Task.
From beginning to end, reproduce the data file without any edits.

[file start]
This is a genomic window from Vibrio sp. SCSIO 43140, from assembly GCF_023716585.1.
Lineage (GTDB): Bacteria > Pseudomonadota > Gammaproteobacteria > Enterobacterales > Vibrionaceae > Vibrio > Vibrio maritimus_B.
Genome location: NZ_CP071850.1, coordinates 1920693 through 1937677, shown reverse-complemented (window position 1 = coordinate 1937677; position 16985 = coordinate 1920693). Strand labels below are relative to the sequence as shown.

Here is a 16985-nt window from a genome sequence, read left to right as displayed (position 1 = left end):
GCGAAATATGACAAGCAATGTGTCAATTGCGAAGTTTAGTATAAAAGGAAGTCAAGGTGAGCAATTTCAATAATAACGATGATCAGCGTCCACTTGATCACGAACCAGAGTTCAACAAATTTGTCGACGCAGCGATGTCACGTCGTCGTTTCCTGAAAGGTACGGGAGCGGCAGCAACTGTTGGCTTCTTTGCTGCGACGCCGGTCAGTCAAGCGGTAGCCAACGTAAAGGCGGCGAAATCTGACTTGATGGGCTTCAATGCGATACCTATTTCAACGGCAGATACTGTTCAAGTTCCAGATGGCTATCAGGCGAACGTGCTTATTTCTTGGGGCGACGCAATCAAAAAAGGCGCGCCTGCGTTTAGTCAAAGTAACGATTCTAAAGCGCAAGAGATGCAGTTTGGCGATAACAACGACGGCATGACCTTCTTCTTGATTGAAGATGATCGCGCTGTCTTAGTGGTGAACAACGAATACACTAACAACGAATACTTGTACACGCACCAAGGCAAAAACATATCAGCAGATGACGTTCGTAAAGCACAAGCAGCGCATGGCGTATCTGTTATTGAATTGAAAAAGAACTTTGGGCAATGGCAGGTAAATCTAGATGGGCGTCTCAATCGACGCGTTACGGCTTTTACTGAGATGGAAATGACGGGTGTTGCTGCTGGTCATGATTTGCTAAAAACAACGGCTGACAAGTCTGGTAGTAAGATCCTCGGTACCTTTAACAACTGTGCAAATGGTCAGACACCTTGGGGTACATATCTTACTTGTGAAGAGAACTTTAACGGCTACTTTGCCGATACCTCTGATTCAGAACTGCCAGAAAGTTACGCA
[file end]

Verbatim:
This is a genomic window from Vibrio sp. SCSIO 43140, from assembly GCF_023716585.1.
Lineage (GTDB): Bacteria > Pseudomonadota > Gammaproteobacteria > Enterobacterales > Vibrionaceae > Vibrio > Vibrio maritimus_B.
Genome location: NZ_CP071850.1, coordinates 1920693 through 1937677, shown reverse-complemented (window position 1 = coordinate 1937677; position 16985 = coordinate 1920693). Strand labels below are relative to the sequence as shown.

Here is a 16985-nt window from a genome sequence, read left to right as displayed (position 1 = left end):
GCGAAATATGACAAGCAATGTGTCAATTGCGAAGTTTAGTATAAAAGGAAGTCAAGGTGAGCAATTTCAATAATAACGATGATCAGCGTCCACTTGATCACGAACCAGAGTTCAACAAATTTGTCGACGCAGCGATGTCACGTCGTCGTTTCCTGAAAGGTACGGGAGCGGCAGCAACTGTTGGCTTCTTTGCTGCGACGCCGGTCAGTCAAGCGGTAGCCAACGTAAAGGCGGCGAAATCTGACTTGATGGGCTTCAATGCGATACCTATTTCAACGGCAGATACTGTTCAAGTTCCAGATGGCTATCAGGCGAACGTGCTTATTTCTTGGGGCGACGCAATCAAAAAAGGCGCGCCTGCGTTTAGTCAAAGTAACGATTCTAAAGCGCAAGAGATGCAGTTTGGCGATAACAACGACGGCATGACCTTCTTCTTGATTGAAGATGATCGCGCTGTCTTAGTGGTGAACAACGAATACACTAACAACGAATACTTGTACACGCACCAAGGCAAAAACATATCAGCAGATGACGTTCGTAAAGCACAAGCAGCGCATGGCGTATCTGTTATTGAATTGAAAAAGAACTTTGGGCAATGGCAGGTAAATCTAGATGGGCGTCTCAATCGACGCGTTACGGCTTTTACTGAGATGGAAATGACGGGTGTTGCTGCTGGTCATGATTTGCTAAAAACAACGGCTGACAAGTCTGGTAGTAAGATCCTCGGTACCTTTAACAACTGTGCAAATGGTCAGACACCTTGGGGTACATATCTTACTTGTGAAGAGAACTTTAACGGCTACTTTGCCGATACCTCTGATTCAGAACTGCCAGAAAGTTACGCA